Tommi Space


In the XXI century, storage is a big deal. Preserving personal data and memories is hard, but it is hell considering privacy and ethics of possible solutions. Naturally, I am very interested in this, while being no developer, nor engineer, nor having enough time to dedicate to this issues, therefore I will be noting some thoughts here.

To better understand my positions about this topic and their reasons, it would be useful to read my experience with [[Data loss|data loss]].


  1. Durability: I want to be able to effortlessly access all of my data now as 30 years from now.
  2. Reliability: my storage system has to be absolutely fail-proof (of course, no system is. I need to achieve the best reliability I can afford). I cannot lose any of my data again.
  3. Scalability: the amount of pictures collected and stored by everyone in the world is growing at a tremendously fast pace, my pictures are no exception. I would prefer not to end up stuck in a resources consuming framework which is great with 2TB of pictures, but makes 10TB of pictures unmanageable.
  4. Affordability: I should not spend too much on this. In the end, shooting pictures is not my job (yet).
  5. Accessibility: if possible, I would like to be able to access all of my pictures from anywhere anytime.
  6. Portability: the system I choose must be as bare-bones and simple as possible, so that, if in the future I want to switch to a better one, I can do it as seamlessly as possible.
  7. Replicability”: why should my system work for me only? It would be ideal, by documenting everything, to make my final solution “replicable”, hence available to anyone as a source of inspiration. I am writing these words for this reason.


  • Can I rely on Flickr to Piwigo alone to host all of my JPGs, even my private ones? No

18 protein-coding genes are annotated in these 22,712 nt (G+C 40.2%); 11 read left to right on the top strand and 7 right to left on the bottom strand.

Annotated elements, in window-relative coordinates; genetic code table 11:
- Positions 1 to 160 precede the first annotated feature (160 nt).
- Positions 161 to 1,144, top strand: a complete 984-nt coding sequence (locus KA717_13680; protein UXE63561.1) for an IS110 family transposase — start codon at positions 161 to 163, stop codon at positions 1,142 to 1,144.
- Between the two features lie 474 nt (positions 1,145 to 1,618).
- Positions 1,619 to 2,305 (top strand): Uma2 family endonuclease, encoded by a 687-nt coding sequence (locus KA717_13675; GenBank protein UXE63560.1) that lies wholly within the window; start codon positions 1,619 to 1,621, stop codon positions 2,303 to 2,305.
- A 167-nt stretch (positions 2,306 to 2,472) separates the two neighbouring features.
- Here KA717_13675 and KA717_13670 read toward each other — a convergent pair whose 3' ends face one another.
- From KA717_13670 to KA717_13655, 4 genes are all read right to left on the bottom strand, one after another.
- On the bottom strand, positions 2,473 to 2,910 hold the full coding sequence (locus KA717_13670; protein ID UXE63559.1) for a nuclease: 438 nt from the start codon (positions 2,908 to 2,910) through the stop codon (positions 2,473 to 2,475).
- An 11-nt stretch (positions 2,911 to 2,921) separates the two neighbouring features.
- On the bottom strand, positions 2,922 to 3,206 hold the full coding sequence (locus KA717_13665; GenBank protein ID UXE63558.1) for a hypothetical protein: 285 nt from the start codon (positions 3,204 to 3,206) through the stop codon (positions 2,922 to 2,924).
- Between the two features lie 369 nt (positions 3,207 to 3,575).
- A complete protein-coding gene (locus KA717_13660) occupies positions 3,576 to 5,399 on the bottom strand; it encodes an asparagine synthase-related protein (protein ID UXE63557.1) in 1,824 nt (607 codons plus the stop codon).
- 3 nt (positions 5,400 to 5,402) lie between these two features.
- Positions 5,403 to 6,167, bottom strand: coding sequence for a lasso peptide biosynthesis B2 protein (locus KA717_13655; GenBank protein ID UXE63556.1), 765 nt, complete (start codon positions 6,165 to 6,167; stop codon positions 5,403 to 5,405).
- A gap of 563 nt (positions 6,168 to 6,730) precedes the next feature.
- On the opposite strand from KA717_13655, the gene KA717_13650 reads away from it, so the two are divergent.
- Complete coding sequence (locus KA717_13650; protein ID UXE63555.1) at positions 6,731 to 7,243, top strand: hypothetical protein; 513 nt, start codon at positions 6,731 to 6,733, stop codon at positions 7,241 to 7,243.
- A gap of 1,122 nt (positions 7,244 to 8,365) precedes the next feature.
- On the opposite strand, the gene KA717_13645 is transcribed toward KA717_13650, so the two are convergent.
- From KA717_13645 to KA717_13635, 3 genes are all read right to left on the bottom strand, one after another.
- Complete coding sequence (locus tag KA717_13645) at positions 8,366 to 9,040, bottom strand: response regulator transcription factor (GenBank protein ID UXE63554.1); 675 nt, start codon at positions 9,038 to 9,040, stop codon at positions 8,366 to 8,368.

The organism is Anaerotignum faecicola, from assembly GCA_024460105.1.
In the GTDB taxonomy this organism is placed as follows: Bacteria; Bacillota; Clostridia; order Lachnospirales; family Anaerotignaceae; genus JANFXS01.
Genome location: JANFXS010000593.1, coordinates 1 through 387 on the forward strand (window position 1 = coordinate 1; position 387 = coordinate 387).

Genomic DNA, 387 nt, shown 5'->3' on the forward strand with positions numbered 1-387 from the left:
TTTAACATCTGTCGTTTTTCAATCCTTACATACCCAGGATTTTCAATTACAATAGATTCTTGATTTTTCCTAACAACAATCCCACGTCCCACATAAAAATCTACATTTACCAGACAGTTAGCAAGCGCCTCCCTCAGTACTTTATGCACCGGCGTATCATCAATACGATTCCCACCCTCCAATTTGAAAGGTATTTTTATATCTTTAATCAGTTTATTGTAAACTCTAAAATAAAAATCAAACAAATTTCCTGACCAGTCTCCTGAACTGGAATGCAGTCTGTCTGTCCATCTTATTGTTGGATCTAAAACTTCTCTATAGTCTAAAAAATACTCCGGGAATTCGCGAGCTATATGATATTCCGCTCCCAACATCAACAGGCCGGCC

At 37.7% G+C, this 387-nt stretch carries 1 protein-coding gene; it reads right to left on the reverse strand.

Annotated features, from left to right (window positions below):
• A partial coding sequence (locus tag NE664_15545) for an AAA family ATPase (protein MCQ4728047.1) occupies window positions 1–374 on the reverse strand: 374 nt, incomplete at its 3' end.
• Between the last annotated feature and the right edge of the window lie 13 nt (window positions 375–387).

• is it reliable? How much do I risk of losing my data? Not too much. Not more reliable than any server around the world.
    • is it secure? Are my private pictures somehow server-side encrypted? No encryption. Not the best option to backup pictures
  • Does it make sense to use my Cubbit's 4TB for long-term picture storage? It does, as long as some features will be included
  • Should I use portable Hard Disks, as the ones I already have, or internal hard disks to plug to Linuxplosion? None of the two, if the Cubbit solution works


  • +++ Linking Ecologia Digitale article



The solution I found out to be working greatly up to now is the one described in Importing workflow, which consists in setting a window of a few hours per week while Linuxplosion is available to synchronize pictures and run tasks via SSH. In this way, storage is safely and redundantly backed up at home. This solution requires too much maintenance time and effort, it is fragile and unreliable on the go.


Cubbit is the most promising long-term solution, but it still lacks some crucial features. Furthermore, it is not optimized for pictures (yet): albums and photo galleries are limited to folders and sub-folders, there is not even any support for tags.


Photoprism is arguably the best Google Photos alternative. Nevertheless, it requires a relatively powerful hardware to run. It is the best possible solution in terms of usability, but not in terms of costs and eco-friendliness. Some installation resources



On Linuxplosion, I am considering to configure a RAID 1 storage system. Below, some notes about this.

!Personal storage management notes

!Backup checklist